Dissertation/Thesis Abstract

A phenomenological investigation of science center exhibition developers' expertise development
by Young, Denise L., Ed.D., The University of North Carolina at Chapel Hill, 2012, 174; 3523568
Abstract (Summary)

The purpose of this study was to examine the exhibition developer role in the context of United States (U.S.) science centers, and more specifically, to investigate the way science center exhibition developers build their professional expertise. This research investigated how successfully practicing exhibition developers described their current practices, how they learned to be exhibition developers, and what factors were the most important to the developers in building their professional expertise.

Qualitative data was gathered from 10 currently practicing exhibition developers from three science centers: the Exploratorium, San Francisco, California; the Field Museum, Chicago, Illinois; and the Science Museum of Minnesota, St. Paul, Minnesota. In-depth, semistructured interviews were used to collect the data. The study embraced aspects of the phenomenological tradition and sought to derive a holistic understanding of the position and how expertise was built for it. The data were methodically coded and organized into themes prior to analysis.

The data analysis found that the position consisted of numerous and varied activities, but the developers' primary roles were advocating for the visitor, storytelling, and mediating information and ideas. They conducted these activities in the context of a team and relied on an established exhibition planning process to guide their work. Developers described a process of learning exhibition development that was experiential in nature. Learning through daily practice was key, though they also consulted with mentors and relied on visitor studies to gauge the effectiveness of their work. They were adept at integrating prior knowledge gained from many aspects of their lives into their practice. The developers described several internal factors that contributed to their expertise development including the desire to help others, a natural curiosity about the world, a commitment to learning, and the ability to accept critique. They expressed high levels of job satisfaction and a desire to continue in the position.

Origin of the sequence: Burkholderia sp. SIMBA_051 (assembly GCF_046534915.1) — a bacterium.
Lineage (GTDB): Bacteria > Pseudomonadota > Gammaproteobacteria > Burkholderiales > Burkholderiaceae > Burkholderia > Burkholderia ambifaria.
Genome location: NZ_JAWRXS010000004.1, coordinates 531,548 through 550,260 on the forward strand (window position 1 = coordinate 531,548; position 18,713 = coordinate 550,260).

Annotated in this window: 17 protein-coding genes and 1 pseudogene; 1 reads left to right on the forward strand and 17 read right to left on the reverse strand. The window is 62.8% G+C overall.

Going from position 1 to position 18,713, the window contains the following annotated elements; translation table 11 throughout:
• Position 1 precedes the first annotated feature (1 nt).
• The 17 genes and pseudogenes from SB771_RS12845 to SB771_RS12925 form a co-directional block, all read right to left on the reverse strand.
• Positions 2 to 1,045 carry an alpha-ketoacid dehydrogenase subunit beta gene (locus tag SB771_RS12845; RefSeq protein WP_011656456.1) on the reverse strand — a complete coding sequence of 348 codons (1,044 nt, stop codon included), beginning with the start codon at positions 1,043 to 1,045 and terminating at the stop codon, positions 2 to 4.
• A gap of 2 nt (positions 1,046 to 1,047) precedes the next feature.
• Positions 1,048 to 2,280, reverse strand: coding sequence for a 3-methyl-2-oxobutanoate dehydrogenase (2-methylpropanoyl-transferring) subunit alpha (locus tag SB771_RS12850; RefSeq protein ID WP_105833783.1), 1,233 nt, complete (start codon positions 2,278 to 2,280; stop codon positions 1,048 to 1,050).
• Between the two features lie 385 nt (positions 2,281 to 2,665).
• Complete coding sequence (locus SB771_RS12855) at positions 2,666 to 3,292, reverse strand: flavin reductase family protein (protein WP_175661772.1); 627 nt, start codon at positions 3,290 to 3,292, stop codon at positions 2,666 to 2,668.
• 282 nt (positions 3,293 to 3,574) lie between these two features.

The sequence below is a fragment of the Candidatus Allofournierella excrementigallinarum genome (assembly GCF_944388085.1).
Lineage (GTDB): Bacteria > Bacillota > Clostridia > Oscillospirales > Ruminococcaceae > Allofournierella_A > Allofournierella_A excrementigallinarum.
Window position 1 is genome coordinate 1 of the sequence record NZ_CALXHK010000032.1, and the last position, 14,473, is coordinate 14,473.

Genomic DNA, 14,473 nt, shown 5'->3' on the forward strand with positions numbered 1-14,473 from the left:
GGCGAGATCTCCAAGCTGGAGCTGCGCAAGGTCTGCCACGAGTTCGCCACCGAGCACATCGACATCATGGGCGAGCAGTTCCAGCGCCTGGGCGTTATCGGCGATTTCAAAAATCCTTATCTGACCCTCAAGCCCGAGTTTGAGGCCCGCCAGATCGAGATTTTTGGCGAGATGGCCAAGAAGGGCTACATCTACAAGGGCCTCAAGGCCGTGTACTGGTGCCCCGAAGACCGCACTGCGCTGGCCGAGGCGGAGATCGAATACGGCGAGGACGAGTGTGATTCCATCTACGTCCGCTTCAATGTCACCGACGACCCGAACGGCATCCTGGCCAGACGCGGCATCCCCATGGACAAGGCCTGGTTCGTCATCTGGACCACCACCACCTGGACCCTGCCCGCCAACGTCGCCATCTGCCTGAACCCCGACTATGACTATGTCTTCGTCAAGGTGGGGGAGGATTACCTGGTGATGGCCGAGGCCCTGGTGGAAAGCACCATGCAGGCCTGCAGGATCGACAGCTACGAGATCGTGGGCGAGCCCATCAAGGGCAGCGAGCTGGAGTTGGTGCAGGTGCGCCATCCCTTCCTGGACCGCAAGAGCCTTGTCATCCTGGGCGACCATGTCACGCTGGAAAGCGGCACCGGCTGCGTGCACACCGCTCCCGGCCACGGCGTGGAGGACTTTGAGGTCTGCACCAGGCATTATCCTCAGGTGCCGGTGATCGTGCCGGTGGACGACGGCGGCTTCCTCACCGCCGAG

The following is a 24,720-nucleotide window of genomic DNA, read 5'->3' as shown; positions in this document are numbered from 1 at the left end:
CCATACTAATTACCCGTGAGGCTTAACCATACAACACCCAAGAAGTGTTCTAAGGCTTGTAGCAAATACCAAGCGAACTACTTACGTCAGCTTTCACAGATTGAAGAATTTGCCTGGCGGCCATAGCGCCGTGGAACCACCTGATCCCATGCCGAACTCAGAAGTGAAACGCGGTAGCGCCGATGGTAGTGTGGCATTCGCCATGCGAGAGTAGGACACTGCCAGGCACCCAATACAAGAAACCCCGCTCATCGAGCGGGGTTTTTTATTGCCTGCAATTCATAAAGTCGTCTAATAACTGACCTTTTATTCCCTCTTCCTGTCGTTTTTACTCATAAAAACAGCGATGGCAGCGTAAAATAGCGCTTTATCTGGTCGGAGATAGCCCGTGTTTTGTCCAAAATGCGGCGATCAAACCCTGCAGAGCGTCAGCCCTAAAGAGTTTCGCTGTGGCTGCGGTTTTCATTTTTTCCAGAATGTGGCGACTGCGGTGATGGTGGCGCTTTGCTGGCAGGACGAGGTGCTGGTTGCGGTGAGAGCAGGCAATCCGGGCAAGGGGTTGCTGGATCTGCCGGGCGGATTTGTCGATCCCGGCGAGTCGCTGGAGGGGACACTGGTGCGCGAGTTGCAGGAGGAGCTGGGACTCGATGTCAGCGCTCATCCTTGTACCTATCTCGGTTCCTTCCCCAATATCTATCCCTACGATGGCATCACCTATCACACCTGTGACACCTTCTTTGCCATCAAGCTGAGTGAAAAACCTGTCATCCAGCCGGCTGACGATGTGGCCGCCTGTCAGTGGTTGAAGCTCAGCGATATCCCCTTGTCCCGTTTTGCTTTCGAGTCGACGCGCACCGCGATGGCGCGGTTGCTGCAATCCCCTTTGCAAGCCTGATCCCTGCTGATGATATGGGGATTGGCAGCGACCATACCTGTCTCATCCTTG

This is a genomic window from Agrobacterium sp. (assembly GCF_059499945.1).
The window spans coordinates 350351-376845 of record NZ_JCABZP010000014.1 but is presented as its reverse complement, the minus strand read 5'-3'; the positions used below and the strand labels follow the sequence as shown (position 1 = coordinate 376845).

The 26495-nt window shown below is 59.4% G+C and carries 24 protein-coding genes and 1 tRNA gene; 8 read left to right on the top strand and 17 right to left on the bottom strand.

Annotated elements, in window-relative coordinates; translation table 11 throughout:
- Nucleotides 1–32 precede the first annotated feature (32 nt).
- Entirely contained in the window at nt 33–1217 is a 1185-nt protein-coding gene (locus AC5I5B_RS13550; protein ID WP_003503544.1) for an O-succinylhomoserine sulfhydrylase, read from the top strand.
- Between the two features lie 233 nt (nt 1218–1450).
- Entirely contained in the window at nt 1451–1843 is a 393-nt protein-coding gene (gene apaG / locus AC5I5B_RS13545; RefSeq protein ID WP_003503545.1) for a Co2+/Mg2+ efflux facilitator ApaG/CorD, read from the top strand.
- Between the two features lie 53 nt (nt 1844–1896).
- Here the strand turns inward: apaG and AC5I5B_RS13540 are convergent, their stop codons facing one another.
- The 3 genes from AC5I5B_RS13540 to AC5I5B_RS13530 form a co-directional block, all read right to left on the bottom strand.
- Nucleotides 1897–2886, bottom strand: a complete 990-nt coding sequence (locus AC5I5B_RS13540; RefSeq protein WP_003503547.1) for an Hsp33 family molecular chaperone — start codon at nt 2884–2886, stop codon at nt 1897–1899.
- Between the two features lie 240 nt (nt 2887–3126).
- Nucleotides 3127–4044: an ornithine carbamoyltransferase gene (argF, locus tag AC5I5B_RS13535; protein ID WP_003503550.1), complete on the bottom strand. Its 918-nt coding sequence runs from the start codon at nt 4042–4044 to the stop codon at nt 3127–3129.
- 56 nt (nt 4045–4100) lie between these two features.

The study findings have several implications for the practice of exhibition development, including grounding it in a defined exhibition planning process, providing mentors and other resources for learning, and improving upon museum studies programs by providing avenues for exhibition development practice in the science center context.

Indexing (document details)
Advisor: Day, Barbara D.
Commitee: Boyette, Todd R., Nolan, Fran, Schainker, Stanley, Wilkerson, Rhonda
School: The University of North Carolina at Chapel Hill
Department: Education - Curriculum & Instruction (Ed. D.)
School Location: United States -- North Carolina
Source: DAI-A 74/01(E), Dissertation Abstracts International
Subjects: Adult education, Science education, Museum studies
Keywords: Career development, Exhibition developer, Exhibitions, Expertise, Museum, Science centers
Publication Number: 3523568
ISBN: 978-1-267-56616-4
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